Last night at the Teen Choice Awards, Kobe Bryant bestowed upon Justin Timberlake the first-ever Decade Award — the show’s version of the Lifetime Achievement Award — for Timberlake’s contribution to both music and film. Per Billboard, Timberlake has won 23 Teen Choice Awards throughout his career (the most surfboards one person has ever received according to Bryant), and the Decade Award was presented to coincide with the 10-year anniversary of FutureSex/LoveSounds. Timberlake used his acceptance speech to honor the late Muhammad Ali, reminding the teenaged crowd that, “as a relatively new dad and a former teen, I am here to say you will make mistakes along the way. You will fall down. I have many times — even Ali did.” Watch the full Decade Award presentation below.
Other recipients of awards included Justin Bieber (Choice Male Artist), Selena Gomez (Choice Female Artist), Beyoncé (Choice R&B/Hip-Hop Artist), and more. Check out the full list of winners here and read the full transcript of Timberlake’s speech below via Billboard.
“Thank you, Teen Choice. As a former teen, a while ago, who’s made a few choices along the way, I’m here to tell you that you and your choices matter. In my case, I grew up in Millington, Tennessee, just outside of Memphis, where I was blessed to be raised by parents and a family who taught me some big lessons. They taught me to respect them. They taught me to respect myself and to respect all people on the basis of their character — not where they live, not what they did for a living or the color of their skin. My parents did their best to fill my young mind not with prejudice or hate but with compassion and love. I think it’s part of the reason why to this day I try to live my life working closely with, making music with and spending so much of my time with an amazing group of people: male, female, straight, gay, every walk of life … People who help each other and find a common ground. I was drawn to all these people not because they look like me, but because they think and feel like me. The truth is we are all different, but that does not mean we all don’t want the same thing.
So, message: to all you teens out there, I ask you to not learn from my example, but from the example of all the greats that have come before me. For me, a big moment growing up was when I discovered that there was a music legend living right down the street from me, the Reverend Al Green, who taught the world a lesson that resonates now, I think, more than ever: let’s stay together. I learned from so many music greats: Michael Jackson, Aretha Franklin, Elton John, Garth Brooks, Stevie Wonder. I even learned a lot from the guy standing next to me onstage [points to Kobe Bryant] on how to arrive early and stay late — because that’s how you become a champion.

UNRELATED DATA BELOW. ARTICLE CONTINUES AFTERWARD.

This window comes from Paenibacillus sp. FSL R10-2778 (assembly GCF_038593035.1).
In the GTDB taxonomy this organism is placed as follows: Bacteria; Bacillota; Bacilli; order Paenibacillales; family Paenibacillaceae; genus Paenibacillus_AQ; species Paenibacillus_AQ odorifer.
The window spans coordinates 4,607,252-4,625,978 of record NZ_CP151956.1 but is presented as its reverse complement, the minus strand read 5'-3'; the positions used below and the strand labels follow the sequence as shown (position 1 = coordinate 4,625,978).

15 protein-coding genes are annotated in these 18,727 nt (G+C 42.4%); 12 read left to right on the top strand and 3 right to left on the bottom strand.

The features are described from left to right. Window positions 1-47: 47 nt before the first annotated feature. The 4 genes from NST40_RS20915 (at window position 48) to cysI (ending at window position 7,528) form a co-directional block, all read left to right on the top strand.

Speaking of great champs, I believe we can all learn from the greatest of all time, a man who grew up just 400 miles down the road from me in Louisville, Kentucky: Muhammad Ali. Muhammad Ali fought in the ring, but he fought for peace, too. And he became the heavyweight champion of the world because, as we all know, he could float like a butterfly and sting like a bee. Our world lost that champ this year, so tonight, I want to share three pieces of his undying wisdom that has helped me and may help you along your journey.
Number one — champ said this: don’t count the days, make the days count. Pretty good. Now you are young, as I once was, but do not think for a moment that what you do doesn’t count. It does. Not just to you, but also to the world and your generation who will someday inherit this world from old-timers like me and Kobe.
Number two, the champ said this: service to others is the rent you pay for your room here on earth, so be generous, be kind, be fair. It’s not just the right thing to do. It’s the good thing to do. I think we all can agree that with all the tension in the world today that can divide us, we should be part of the solution and not part of the problem. You don’t have to make a difference on a global stage. You can volunteer in your neighborhood or in another neighborhood nearby where people might look a little different from you, and they might teach you a thing or two.
Third, and finally, here’s maybe the greatest thing a teen or anyone in this room and who’s watching on the television at home can learn from the champ … these are words to remember when anyone tries to tell you to give up, tell you to give in because whatever you’re trying to do is impossible. The champ said this: impossible is just a word thrown around by small men who find it easier to live in the world they’ve been given than to explore the power they have to change it. Impossible is not a fact. It’s an opinion. Impossible is potential. Impossible is temporary. Impossible is nothing. Greatest quote ever.
So, as a relatively new dad and a former teen, I’m here to say you will make mistakes along the way. You will fall down. I have many times. Even Ali did. But what we do after that fall is how we make history because impossible is nothing. So don’t waste your 20s. They’re gonna be here before you know it, and they will go fast. Be nice to your parents. (I hope my son watches this one day.) They aren’t perfect, either, but they have been through this movie before, and they love you more than you can imagine. So go out, do the impossible and just go on and become the greatest generation yet. Thank you so much.”